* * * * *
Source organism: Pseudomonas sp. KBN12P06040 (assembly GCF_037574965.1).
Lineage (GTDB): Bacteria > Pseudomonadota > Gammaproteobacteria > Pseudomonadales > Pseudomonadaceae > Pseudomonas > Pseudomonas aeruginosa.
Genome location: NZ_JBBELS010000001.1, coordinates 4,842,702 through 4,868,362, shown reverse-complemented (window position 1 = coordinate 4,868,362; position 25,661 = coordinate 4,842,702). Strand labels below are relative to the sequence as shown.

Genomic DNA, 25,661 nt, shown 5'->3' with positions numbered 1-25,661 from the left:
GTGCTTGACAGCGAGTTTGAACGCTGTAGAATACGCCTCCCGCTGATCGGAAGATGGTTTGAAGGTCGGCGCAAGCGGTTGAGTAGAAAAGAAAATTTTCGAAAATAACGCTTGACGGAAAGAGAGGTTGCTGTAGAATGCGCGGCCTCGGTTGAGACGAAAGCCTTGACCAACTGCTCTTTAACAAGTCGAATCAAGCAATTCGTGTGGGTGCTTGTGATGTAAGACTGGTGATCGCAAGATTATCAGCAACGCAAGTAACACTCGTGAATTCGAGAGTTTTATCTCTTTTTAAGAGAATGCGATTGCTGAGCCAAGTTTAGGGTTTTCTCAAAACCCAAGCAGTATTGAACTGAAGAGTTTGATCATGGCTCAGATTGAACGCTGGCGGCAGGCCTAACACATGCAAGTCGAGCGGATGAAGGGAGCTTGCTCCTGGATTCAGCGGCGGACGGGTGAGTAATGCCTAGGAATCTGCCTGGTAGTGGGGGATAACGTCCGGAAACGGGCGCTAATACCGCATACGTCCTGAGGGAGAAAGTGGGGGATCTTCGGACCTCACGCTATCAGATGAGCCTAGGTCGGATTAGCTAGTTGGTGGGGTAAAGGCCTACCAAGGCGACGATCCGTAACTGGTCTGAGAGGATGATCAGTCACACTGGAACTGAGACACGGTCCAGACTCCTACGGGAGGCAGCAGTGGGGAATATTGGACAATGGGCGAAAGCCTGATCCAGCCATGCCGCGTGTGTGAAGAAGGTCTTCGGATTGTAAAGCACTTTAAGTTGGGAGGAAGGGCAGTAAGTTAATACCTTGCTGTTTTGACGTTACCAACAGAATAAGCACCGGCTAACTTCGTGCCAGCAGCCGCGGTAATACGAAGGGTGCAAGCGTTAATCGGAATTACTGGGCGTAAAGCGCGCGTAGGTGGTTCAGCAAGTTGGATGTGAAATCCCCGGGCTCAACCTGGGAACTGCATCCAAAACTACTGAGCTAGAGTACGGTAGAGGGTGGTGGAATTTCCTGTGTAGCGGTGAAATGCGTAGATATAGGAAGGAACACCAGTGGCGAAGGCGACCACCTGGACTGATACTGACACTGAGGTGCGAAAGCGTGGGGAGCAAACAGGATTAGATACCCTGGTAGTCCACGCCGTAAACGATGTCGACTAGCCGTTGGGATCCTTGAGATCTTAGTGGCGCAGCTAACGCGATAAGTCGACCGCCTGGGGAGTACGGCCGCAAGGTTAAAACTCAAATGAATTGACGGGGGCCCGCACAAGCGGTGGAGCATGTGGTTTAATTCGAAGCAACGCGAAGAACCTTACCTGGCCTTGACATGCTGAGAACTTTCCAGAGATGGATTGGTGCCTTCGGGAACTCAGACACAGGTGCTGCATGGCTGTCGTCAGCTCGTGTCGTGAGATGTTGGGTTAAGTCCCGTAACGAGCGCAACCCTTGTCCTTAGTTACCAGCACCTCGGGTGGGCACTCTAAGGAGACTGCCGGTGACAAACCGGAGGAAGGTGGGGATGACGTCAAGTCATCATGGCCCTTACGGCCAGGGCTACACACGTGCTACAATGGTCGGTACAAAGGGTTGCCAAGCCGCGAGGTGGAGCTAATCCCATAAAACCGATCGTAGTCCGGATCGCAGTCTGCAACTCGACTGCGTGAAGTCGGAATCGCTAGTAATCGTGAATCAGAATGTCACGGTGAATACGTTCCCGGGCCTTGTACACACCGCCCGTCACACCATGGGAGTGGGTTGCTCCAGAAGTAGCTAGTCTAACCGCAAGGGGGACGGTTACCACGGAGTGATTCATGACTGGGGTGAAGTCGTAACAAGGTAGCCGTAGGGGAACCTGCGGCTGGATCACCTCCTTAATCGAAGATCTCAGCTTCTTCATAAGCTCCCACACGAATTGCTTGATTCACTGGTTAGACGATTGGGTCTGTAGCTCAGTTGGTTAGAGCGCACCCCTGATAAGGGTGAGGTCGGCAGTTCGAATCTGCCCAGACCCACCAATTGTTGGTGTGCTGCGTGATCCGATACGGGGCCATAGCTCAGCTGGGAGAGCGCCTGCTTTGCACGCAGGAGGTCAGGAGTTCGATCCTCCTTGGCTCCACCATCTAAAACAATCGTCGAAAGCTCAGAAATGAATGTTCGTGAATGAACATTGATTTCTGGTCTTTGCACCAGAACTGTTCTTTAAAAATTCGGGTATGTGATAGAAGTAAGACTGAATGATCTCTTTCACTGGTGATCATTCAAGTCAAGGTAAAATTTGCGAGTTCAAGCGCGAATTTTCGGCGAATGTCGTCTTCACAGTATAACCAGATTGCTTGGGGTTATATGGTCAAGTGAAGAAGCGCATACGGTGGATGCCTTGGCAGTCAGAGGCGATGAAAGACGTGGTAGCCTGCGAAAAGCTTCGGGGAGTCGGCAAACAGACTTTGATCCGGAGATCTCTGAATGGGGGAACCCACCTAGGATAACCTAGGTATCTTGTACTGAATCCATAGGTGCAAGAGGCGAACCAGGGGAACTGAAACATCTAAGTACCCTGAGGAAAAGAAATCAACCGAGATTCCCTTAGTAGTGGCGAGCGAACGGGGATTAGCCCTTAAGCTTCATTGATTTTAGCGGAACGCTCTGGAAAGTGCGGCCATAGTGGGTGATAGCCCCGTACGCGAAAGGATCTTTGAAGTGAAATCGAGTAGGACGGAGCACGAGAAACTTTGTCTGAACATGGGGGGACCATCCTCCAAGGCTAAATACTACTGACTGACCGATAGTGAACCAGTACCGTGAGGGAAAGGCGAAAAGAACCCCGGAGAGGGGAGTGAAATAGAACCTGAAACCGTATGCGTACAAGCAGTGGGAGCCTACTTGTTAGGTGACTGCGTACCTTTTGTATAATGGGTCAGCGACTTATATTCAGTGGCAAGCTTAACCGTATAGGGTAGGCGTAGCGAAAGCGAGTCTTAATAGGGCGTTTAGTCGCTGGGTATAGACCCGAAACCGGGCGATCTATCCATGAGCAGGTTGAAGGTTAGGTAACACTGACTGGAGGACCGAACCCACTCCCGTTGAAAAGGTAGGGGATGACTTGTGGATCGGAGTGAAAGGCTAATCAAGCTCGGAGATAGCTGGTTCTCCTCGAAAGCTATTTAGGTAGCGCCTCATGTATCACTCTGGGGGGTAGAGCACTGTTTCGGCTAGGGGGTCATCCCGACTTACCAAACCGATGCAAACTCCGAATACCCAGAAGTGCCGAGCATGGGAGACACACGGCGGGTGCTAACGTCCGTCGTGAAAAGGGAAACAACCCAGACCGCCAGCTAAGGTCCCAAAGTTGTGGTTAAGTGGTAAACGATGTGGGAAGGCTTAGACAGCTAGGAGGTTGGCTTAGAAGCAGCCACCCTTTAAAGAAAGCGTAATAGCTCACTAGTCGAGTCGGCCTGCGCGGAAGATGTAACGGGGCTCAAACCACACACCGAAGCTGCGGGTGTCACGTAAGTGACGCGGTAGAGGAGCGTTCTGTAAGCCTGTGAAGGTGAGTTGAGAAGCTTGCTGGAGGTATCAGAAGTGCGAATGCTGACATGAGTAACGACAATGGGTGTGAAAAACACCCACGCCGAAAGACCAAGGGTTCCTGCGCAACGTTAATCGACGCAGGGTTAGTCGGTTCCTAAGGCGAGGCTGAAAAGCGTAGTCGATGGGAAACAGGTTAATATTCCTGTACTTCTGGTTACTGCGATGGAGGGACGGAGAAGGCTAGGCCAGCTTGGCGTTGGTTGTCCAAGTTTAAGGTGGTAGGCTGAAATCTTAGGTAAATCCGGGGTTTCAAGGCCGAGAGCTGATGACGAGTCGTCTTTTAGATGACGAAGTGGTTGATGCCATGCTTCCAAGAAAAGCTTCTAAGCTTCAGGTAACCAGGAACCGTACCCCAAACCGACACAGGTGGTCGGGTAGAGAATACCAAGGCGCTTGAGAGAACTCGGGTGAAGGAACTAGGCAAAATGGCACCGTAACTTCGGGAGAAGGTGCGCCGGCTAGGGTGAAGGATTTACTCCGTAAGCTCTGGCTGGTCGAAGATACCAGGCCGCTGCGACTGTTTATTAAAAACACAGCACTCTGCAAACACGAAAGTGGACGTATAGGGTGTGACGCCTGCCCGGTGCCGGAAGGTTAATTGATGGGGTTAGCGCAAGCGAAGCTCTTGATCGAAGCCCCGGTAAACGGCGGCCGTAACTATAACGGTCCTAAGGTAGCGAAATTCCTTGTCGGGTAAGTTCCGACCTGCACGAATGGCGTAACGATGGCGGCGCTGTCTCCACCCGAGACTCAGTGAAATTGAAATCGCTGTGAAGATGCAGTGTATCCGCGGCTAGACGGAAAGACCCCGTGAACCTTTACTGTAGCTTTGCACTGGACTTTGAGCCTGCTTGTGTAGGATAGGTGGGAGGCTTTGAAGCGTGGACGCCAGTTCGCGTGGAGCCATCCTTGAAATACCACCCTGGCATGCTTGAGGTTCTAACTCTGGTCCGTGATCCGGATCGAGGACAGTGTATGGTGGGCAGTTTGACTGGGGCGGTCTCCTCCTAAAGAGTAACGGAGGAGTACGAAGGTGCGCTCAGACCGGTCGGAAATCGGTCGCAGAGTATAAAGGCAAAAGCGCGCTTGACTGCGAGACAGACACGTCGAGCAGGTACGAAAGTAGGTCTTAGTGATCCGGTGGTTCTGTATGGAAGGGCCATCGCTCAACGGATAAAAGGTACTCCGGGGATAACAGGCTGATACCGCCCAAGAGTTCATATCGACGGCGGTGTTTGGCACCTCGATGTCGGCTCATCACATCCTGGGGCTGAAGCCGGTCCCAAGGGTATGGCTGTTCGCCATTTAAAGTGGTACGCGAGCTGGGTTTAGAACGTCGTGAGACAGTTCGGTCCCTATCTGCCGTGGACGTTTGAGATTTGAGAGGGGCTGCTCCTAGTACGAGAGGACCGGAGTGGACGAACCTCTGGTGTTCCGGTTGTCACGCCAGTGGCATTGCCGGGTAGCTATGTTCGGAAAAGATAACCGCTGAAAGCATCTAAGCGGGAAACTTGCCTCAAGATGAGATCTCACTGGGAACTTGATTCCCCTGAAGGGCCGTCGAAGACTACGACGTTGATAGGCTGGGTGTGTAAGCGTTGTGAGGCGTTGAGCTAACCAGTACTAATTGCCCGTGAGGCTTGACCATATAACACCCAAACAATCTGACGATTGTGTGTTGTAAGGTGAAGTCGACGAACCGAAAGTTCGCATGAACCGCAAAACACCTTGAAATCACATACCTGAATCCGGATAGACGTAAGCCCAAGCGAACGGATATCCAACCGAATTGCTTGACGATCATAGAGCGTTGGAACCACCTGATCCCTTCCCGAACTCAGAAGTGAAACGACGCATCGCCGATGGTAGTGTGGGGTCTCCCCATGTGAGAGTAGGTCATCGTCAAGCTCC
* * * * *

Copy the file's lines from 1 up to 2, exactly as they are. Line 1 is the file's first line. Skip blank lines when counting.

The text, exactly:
Source organism: Pseudomonas sp. KBN12P06040 (assembly GCF_037574965.1).
Lineage (GTDB): Bacteria > Pseudomonadota > Gammaproteobacteria > Pseudomonadales > Pseudomonadaceae > Pseudomonas > Pseudomonas aeruginosa.